In terms of the registration, use and representation of trademarks to ensure fair competition and market order, the law clarifies the system for protecting well-known marks, and adds provisions on the principles of honesty and integrity. It explicitly prohibits trademark hijacking, reinforces guidance and protection of trademark use, and tightens the regulation of trademark agents.
With a view to strengthening the legitimate rights and interests of trademark holders, the law identifies additional types of legally liable trademark infringement, provides for heavier and more stringent penalties and punitive damages where infringement occurs and reduces the burden of proof on trademark holders.
By providing more user-friendly and efficient government services for trademark applicants, and by establishing a fairer and more just legal environment, the Government is seeking to encourage and support independent innovation, help make China’s business community more competitive and make China, the world’s largest market, a more attractive place for foreign companies to do business.
The new law also sets higher standards for the State Administration for Industry and Commerce (SAIC), requiring us to provide higher quality public services in the interests of safeguarding social equity and justice. As such, it supports the Government’s drive to encourage innovation-driven development and accelerate the transformation of China’s economic growth pattern.
Since China joined WIPO in 1980, and in particular, since 2009 when SAIC signed a cooperation agreement with WIPO, we have placed great emphasis on raising public awareness and providing training on the advantages of acquiring and protecting trademark rights both at home and abroad. A particular focus has been to highlight the benefits of using the Madrid System to register trademarks internationally. Thanks to these efforts, trademark awareness among the business community has been greatly enhanced.
The expanding trademark portfolios of Chinese firms and the rising number of international applications filed under the Madrid System, in particular, demonstrate broad recognition among Chinese entrepreneurs of the advantages of protecting their trademarks internationally. The success of companies such as Huawai and Gree Electric Appliances Inc. demonstrate what can be achieved when an effective branding strategy, underpinned by a robust portfolio of national and international trademark rights, is implemented. Both of these companies are users of the Madrid System and each has been able to build its international business and become more competitive in the global marketplace through strategic use of their IP, including their brands.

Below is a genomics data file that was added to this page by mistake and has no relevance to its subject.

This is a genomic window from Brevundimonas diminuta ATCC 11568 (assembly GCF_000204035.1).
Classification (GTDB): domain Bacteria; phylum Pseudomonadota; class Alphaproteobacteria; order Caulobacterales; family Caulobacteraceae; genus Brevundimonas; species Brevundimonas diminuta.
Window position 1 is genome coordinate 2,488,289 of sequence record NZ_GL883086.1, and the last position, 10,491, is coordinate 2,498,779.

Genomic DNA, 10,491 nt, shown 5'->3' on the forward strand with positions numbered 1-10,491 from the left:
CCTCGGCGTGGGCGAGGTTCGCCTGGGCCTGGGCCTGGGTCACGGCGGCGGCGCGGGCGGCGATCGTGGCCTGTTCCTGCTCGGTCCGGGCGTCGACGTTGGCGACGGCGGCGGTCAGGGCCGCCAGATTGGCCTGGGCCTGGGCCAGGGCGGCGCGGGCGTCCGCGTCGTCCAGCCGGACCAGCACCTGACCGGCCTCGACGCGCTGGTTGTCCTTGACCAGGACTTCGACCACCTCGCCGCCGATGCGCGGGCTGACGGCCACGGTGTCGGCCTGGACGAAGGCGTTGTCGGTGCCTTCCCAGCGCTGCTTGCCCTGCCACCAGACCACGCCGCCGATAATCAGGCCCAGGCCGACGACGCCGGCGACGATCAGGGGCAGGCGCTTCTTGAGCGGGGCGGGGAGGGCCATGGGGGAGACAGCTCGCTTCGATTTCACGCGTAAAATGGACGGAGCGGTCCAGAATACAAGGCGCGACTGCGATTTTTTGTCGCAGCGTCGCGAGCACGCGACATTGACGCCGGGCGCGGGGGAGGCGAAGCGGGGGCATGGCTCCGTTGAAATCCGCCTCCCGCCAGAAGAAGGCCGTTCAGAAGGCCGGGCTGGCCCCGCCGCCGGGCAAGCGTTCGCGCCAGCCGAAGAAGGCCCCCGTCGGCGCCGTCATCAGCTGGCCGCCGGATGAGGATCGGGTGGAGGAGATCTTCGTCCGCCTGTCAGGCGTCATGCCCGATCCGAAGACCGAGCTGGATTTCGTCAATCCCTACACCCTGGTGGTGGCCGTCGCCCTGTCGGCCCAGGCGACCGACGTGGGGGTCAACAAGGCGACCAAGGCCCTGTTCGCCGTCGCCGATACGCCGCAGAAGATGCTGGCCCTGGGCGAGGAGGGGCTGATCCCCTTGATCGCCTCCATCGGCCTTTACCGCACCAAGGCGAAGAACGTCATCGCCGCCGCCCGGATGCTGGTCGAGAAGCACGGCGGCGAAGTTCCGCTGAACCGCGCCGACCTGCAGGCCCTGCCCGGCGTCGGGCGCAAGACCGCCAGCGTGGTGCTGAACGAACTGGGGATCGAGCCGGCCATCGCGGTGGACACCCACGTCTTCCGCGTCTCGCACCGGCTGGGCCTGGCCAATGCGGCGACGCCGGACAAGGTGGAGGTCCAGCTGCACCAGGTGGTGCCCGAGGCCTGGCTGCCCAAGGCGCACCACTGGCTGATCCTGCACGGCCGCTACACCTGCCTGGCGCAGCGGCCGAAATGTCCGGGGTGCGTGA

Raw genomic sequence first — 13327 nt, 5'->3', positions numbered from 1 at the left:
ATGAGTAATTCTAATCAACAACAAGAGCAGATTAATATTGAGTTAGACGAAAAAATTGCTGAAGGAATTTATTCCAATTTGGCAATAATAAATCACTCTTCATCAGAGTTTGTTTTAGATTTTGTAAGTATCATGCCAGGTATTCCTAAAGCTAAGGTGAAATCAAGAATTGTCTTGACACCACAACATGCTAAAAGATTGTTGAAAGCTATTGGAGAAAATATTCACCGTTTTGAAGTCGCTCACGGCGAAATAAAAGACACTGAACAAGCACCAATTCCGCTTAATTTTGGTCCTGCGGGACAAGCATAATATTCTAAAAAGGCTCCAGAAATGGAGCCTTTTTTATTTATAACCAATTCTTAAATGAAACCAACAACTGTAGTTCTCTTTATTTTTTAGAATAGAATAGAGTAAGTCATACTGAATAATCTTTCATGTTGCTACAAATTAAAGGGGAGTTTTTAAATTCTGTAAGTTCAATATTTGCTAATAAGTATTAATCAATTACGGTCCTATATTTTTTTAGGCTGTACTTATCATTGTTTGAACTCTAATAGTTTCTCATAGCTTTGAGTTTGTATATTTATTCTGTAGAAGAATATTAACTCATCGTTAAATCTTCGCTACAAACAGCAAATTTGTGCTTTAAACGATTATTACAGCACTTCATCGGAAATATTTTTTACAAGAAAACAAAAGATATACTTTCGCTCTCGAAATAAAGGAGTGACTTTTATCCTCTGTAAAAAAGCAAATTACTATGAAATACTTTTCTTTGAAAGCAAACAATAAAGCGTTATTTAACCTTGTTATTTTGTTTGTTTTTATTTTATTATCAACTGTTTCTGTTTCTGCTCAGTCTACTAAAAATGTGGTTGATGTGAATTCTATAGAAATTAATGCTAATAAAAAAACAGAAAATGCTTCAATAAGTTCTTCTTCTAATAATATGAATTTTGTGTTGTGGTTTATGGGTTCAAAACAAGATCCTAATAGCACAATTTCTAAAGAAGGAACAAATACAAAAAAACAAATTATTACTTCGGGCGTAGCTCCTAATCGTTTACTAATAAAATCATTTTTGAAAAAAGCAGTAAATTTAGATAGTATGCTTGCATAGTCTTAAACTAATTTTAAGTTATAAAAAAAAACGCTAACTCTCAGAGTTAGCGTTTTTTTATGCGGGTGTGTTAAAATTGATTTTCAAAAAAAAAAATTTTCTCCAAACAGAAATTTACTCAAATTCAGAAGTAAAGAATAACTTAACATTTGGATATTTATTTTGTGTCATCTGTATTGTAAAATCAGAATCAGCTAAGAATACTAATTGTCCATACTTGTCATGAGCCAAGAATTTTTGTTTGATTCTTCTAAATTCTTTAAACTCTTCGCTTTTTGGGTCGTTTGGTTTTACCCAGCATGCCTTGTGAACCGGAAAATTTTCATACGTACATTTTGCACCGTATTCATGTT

In implementing the new trademark law, SAIC, the government agency responsible for administering China’s trademark system, is working to ensure the timely, efficient and effective delivery of high-quality trademark services for both foreign and domestic businesses. To this end, efforts are being made to:
- publicize and implement the new trademark law effectively and to accelerate the revision and promulgation of supplementary rules and regulations;
- strengthen trademark regulation and law enforcement to ensure fair competition and market order;
- improve the implementation of the national trademark strategy to facilitate the effective use and protection of trademarks for socioeconomic development; and
- constantly improve the Administration’s competence in trademark examination.
As the Chinese market becomes more open and dynamic, the strategic use of trademarks by businesses operating in China and beyond will become ever more important. We trust that as the legal framework for trademarks continues to evolve and improve, increasing numbers of foreign enterprises will start and develop their business in China. This will enable them to participate in China’s economic development, share in the fruits of the country’s economic growth and the on-going and deepening process of reform.
The WIPO Magazine is intended to help broaden public understanding of intellectual property and of WIPO’s work, and is not an official document of WIPO. The designations employed and the presentation of material throughout this publication do not imply the expression of any opinion whatsoever on the part of WIPO concerning the legal status of any country, territory or area or of its authorities, or concerning the delimitation of its frontiers or boundaries. This publication is not intended to reflect the views of the Member States or the WIPO Secretariat. The mention of specific companies or products of manufacturers does not imply that they are endorsed or recommended by WIPO in preference to others of a similar nature that are not mentioned.